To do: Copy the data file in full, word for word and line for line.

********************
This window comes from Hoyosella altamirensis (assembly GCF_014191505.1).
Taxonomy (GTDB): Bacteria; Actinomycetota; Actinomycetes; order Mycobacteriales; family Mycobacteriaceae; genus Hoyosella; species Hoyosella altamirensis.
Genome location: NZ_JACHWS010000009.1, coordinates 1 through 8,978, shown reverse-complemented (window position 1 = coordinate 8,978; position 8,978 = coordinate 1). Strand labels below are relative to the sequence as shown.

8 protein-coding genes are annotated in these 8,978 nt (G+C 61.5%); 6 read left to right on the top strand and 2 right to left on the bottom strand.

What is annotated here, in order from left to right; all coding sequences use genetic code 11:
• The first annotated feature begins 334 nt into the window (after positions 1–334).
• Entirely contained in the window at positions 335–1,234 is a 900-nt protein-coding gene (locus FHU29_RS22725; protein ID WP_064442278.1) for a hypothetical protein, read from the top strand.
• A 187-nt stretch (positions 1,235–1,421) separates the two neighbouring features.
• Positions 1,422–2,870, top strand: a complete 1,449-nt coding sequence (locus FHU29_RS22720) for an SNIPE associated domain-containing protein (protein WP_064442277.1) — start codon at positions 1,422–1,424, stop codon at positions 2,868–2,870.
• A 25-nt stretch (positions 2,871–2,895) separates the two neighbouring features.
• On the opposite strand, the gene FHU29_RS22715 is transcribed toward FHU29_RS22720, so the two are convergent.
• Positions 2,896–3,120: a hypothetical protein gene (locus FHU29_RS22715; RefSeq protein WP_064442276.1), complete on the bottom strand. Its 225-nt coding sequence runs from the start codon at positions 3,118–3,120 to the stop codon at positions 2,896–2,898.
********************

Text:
This window comes from Hoyosella altamirensis (assembly GCF_014191505.1).
Taxonomy (GTDB): Bacteria; Actinomycetota; Actinomycetes; order Mycobacteriales; family Mycobacteriaceae; genus Hoyosella; species Hoyosella altamirensis.
Genome location: NZ_JACHWS010000009.1, coordinates 1 through 8,978, shown reverse-complemented (window position 1 = coordinate 8,978; position 8,978 = coordinate 1). Strand labels below are relative to the sequence as shown.

8 protein-coding genes are annotated in these 8,978 nt (G+C 61.5%); 6 read left to right on the top strand and 2 right to left on the bottom strand.

What is annotated here, in order from left to right; all coding sequences use genetic code 11:
• The first annotated feature begins 334 nt into the window (after positions 1–334).
• Entirely contained in the window at positions 335–1,234 is a 900-nt protein-coding gene (locus FHU29_RS22725; protein ID WP_064442278.1) for a hypothetical protein, read from the top strand.
• A 187-nt stretch (positions 1,235–1,421) separates the two neighbouring features.
• Positions 1,422–2,870, top strand: a complete 1,449-nt coding sequence (locus FHU29_RS22720) for an SNIPE associated domain-containing protein (protein WP_064442277.1) — start codon at positions 1,422–1,424, stop codon at positions 2,868–2,870.
• A 25-nt stretch (positions 2,871–2,895) separates the two neighbouring features.
• On the opposite strand, the gene FHU29_RS22715 is transcribed toward FHU29_RS22720, so the two are convergent.
• Positions 2,896–3,120: a hypothetical protein gene (locus FHU29_RS22715; RefSeq protein WP_064442276.1), complete on the bottom strand. Its 225-nt coding sequence runs from the start codon at positions 3,118–3,120 to the stop codon at positions 2,896–2,898.